Category Archives: AQPQ

Embracing This Milestone 500th Blog Post As An Opportunity For Transformation

Do you recall the zeitgeist of our society in January 2009? The global economy was collapsing, a Second Great Depression was threatening, and the first African American President in the history of the United States swept into office on the rhythms of Yes We Can.

At that moment, I realized that a business educator and management consultant with complementary Academic Qualifications (AQ) and Professional Qualifications (PQ) might be able to find something interesting to editorialize about on a weekly basis. And thus I launched the blog AQPQ.org.

Now, roughly 500 weeks later, I’ve achieved this 500th milestone post. How am I celebrating?

By deciding that it’s time for transformation.

Why? Because the world itself has been transformed during the past decade. A global economy in utter ruin in 2009 is, by and large, in fairly robust shape today.

But what of the health of our society and natural environment? Sadly, they appear to be evolving in the opposite direction.

In the meantime, the structure of the internet has been transformed too. Consider, for instance, the world’s most popular web site platform WordPress. When I launched AQPQ in 2009, I selected it because of its singular focus on blog hosting.

But today, WordPress’ home page invites potential customers to “Build your beautiful site today. Everything you need for a website that works for you.” It barely mentions the word “blog.”

So I’ve decided to embrace this 500th post as an opportunity for transformation. I will conclude my utilization of the blog format to express my editorial views, and will shift my commentary to alternative publishing venues.

To be sure, I’ll continue to utilize this web site to describe my professional activities. Nevertheless, I’m ready to embrace an indisputable truth: a structure that provided a strong foundation for my editorial expression a decade ago may no longer represent an ideal venue for me today.

500 iterations of any endeavor is a good run. After 500 blog posts across a decade of global transformation, it’s the right time to embrace the future.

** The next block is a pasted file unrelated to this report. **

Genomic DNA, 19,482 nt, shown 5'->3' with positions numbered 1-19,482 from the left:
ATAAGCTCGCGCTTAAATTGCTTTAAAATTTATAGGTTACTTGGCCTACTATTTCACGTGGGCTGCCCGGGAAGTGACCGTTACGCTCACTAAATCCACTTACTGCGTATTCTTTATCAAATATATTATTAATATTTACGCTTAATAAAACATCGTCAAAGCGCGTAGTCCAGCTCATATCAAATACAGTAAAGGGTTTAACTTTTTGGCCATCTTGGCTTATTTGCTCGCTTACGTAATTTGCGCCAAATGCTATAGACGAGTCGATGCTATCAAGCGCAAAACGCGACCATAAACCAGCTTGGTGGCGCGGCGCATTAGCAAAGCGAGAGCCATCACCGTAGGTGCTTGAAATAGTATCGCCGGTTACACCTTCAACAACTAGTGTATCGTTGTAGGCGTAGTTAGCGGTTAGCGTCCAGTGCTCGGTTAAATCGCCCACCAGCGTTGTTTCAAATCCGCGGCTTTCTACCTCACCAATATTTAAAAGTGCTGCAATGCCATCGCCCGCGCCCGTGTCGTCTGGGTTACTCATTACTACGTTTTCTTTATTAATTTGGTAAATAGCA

Who Is Actually Managing The Dow Jones Sustainability Indices?

Dow Jones, a bedrock institution of Wall Street, has been providing financial information and data analysis to the investment markets in the United States for more than 130 years. Many American investors naturally assume that they can depend on the Dow Jones Sustainability Indices (DJSI) to identify corporations with superior sustainability track records.

But when they do so, are they actually relying on Dow Jones’ expertise? According to a 20 year old Swiss organization named RobecoSAM, it (and not Dow Jones) is the firm that “assesses the world’s largest companies via its Corporate Sustainability Assessment (CSA), which uses a consistent, rules-based methodology to convert an average of 600 data points per company into one overall score. This score determines inclusion in the DJSI.”

Hmm. According to this information, American investors who depend on the DJSI are really relying on the expertise of RobecoSAM. So, if they trust the analytical capabilities of RobecoSAM’s analysts, they can presumably depend on the DJSI. Can’t they?

Perhaps not. According to a different 20 year old Swiss organization named RepRisk, it (and not Dow Jones or RobecoSAM) produces data that “is used for the Media and Stakeholder Analysis component of the assessment. RepRisk’s ESG risk screening, identification, and analysis complements the detailed industry-specific questionnaire and extensive documentation that companies provide as part of the annual CSA for the DJSI.”